There’s a phrase that Thrive’s founder and CEO Arianna Huffington often says: “Stress is inevitable, but cumulative stress is avoidable.” And since we all have days where our to-do list is a mile long and we feel completely in over our heads, it’s important to arm ourselves with tools to get ahead of the stress before it becomes cumulative and leads to burnout.
We asked our Thrive community to share with us the small ways they get ahead of stress before it overwhelms them. Which of these strategies will you try?
Plan your day the night before
“One tip that helps me is to plan my next day the evening before. Before bed, I close my eyes and visualize what I want my next day to be. I then write out a complete list of all the things I need to accomplish. The next day, I wake up open to any new ideas that I need to do that day. Doing this one exercise eliminates the feeling of, ‘Oh my goodness, I forgot that I need to do this today.’ Instead, it just allows me to refresh my list if necessary.”
——Dr. Nadine Collins, spiritual wellness coach, speaker, and author, Atlanta, GA
Try the 3-3-5 breathing exercise
“To get ahead of stress, I implement the 3-3-5 breathing exercise in my daily life. It instantly relaxes my body and allows me to access all the ideas and tools I have to move forward and be productive. You simply breathe in through your nose for three counts, hold it in for three counts, and then release it through the mouth for five counts. It’s simple, highly effective, and can be done anywhere at any time!”
—Nausheen Saumtally, empowerment speaker and trainer, Toronto, ON, Canada
Close your eyes and do a body scan
“I make an effort to close my eyes and notice my bodily sensations, especially how my gut and neck feel. I feel stress especially in my gut area and in my neck and shoulders. It can sometimes feel as though the whole world is weighing down on my shoulders. Since I had a traumatic accident happen to me and had a bad neck strain at the start of my career, I know stress lodges in my neck and gut. By scanning my body, I can take a moment to acknowledge where I’m holding tension, and then take a break when needed.”
—Anitha Balaraj, executive coach, Chennai, India
Focus on the solution, not the problem
“One great way that I get ahead of my stress is to focus on the solution instead of the problem. When you start focusing on the problem, you get flooded with toxic hormones and chemical reactions. When you focus on the solution, it helps you stay present and look toward the future with hope. The small shift can make a huge difference.”
—Mary, licensed mental health counselor, FL
Carve out breaks in your schedule
“When I know I have a very busy, stressful day ahead, I make sure that I leave gaps of time in my scheduled bookings so I can have a little quiet downtime. I’ll make some mint tea, sit quietly and breathe, and play a mindless video game on my phone to give my brain a rest. I always feel better afterward and am able to take on the next appointment with calm and balance.”
—Marci Brockmann, author, podcaster, artist, and educator, N.Y.
Write out your weekly meetings
“Each week, I sit down and write out my weekly meetings, using dotted paper and color code. I mark ‘active’ meetings, and ‘no-action’ meetings, so I know which meetings are considered priority for me to join. Rewriting my schedule on paper allows me to visually find pockets of time I can focus on projects and make time to think strategically.”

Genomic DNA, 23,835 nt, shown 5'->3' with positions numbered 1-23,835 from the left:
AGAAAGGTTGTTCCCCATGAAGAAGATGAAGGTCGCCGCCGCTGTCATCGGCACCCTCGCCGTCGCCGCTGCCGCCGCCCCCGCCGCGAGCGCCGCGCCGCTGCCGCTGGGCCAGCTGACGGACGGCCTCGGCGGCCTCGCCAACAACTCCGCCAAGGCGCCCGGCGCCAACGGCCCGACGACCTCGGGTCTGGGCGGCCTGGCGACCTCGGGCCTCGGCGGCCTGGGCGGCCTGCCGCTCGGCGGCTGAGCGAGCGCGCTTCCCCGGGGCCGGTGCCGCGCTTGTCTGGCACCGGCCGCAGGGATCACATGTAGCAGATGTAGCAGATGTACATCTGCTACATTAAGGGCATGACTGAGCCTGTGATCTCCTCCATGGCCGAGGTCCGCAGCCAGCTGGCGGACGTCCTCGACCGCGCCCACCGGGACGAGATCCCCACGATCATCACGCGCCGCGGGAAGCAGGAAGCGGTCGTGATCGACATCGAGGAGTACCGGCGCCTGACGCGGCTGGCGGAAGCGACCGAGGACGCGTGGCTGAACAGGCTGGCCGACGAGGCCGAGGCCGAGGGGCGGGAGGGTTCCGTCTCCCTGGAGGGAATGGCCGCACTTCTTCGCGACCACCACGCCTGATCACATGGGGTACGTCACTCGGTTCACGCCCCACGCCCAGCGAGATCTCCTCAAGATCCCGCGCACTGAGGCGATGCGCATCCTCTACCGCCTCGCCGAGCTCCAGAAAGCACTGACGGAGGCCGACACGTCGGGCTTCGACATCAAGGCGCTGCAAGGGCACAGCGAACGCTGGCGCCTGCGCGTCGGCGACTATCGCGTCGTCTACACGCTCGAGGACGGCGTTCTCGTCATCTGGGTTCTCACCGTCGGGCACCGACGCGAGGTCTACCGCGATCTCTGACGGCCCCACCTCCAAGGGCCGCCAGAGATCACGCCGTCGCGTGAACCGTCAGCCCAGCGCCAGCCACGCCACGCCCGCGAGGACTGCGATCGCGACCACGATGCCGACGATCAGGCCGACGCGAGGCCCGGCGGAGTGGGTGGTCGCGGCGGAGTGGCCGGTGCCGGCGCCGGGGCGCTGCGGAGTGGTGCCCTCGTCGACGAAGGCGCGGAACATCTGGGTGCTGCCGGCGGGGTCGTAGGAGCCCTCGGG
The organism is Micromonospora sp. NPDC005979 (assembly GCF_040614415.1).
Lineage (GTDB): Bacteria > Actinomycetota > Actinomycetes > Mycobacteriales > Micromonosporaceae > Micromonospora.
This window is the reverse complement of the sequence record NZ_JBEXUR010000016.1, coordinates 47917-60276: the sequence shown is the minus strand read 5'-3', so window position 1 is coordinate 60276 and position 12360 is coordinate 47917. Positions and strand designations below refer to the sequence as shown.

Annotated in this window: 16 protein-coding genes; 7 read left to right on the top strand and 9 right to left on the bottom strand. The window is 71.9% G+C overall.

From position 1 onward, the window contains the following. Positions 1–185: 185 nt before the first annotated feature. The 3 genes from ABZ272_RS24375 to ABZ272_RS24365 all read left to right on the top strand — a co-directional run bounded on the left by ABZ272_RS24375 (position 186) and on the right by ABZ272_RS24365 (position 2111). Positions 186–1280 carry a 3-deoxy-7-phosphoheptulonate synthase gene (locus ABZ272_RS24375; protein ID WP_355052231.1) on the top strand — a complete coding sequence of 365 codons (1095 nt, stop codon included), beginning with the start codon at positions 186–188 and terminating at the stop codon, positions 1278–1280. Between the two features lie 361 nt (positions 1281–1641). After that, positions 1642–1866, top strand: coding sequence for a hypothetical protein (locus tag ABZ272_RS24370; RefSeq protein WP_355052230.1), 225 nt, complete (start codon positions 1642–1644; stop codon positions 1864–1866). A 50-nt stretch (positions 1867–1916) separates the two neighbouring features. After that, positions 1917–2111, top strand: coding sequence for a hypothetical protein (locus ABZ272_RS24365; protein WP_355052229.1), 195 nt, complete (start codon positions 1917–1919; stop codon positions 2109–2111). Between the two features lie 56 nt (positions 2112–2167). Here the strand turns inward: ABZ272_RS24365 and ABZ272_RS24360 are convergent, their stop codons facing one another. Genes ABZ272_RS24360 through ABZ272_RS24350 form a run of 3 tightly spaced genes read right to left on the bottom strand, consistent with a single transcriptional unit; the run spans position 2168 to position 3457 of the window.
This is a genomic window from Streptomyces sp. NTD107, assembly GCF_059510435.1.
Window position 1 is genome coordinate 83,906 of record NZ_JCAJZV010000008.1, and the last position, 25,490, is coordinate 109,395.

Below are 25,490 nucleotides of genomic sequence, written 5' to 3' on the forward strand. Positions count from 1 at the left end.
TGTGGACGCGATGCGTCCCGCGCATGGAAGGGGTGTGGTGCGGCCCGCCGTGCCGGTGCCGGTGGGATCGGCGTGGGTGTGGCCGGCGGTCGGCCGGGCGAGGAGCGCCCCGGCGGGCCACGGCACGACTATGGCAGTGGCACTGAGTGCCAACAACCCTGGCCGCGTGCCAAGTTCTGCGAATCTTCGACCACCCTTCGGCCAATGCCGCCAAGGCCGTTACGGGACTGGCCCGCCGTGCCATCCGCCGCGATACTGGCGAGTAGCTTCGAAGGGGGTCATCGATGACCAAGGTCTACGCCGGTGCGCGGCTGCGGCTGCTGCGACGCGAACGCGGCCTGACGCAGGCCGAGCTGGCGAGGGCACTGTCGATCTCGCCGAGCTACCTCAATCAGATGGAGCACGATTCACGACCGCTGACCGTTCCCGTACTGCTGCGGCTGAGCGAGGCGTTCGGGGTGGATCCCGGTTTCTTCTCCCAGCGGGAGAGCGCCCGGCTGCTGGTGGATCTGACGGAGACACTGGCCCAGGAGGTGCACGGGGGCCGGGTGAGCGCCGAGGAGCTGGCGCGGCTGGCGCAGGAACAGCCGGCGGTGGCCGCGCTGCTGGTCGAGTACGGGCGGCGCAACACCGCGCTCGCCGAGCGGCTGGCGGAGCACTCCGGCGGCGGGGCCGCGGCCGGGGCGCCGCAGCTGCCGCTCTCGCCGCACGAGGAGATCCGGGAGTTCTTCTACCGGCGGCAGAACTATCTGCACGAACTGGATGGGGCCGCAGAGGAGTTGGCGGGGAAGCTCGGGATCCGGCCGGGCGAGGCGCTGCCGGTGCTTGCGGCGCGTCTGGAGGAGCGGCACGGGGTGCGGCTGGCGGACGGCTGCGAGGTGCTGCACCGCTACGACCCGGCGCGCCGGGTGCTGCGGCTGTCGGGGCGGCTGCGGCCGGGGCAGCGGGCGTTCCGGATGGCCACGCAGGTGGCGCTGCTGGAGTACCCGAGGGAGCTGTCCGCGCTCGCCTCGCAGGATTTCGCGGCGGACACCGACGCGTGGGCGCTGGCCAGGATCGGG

—Amanda, virtual production, Memphis, TN
Take a moment to go outside
“I head to the beach before I get too stressed out. I am a writer, so I have a flexible schedule, and I live five minutes from the beach. It always helps me get ahead of stress so it doesn’t overwhelm me down the line.”
—Natalie Brobin, writer, Oceanside, CA
Get a haircut
“There are days when I reach the end of my rope, but my number one strategy for getting ahead of stress before it overwhelms me is this: I get a haircut. It’s bizarre, I know. But most of the time, I feel stressed is because things seem overwhelming, disorganized, and out of control to me. Getting my haircut is actionable and feels like I’m getting something finished, tamed, and under control. it takes me away from the office and puts me in another chair to see the world. It also keeps me from using my cell phone, laptop, calculator, pens, or hands while in the barber’s chair, and allows me to talk to an objective person — the hairstylist — outside of my ordinary world. Simply put, it feels like I’m doing something good for myself and taking care of myself.”
—Kevin Ervin Kelley, AIA, architect, Los Angeles, CA
Ask yourself how you’d advise a friend
“To get ahead of stress, I ask myself, ‘If I were going to troubleshoot this problem for a friend, what would I suggest?’ This question always helps me reframe. Sometimes simply having a list of a few options helps me become more proactive instead of reactive. It gives me a sense of control when things seem to be sliding sideways.”
—Kristin Meekhof, wellness and Resilience expert and author, Royal Oak, MI
Make time for self-care
“For me, getting ahead of stress is about the non-negotiables: those daily activities linked to self-care. They just allow me to become much more logical and calm even when a stressful time does arise. Maintaining a clear and positive mindset allows for those stressful moments to become more manageable. The main ones for me are meditating, exercise, walking the dog, and reading. All of those rituals help to keep me balanced and give me space to be able to cope better when more complex emotions are challenged.”
—Amanda Edmanson, primary teacher, Kuala Lumpur, Malaysia
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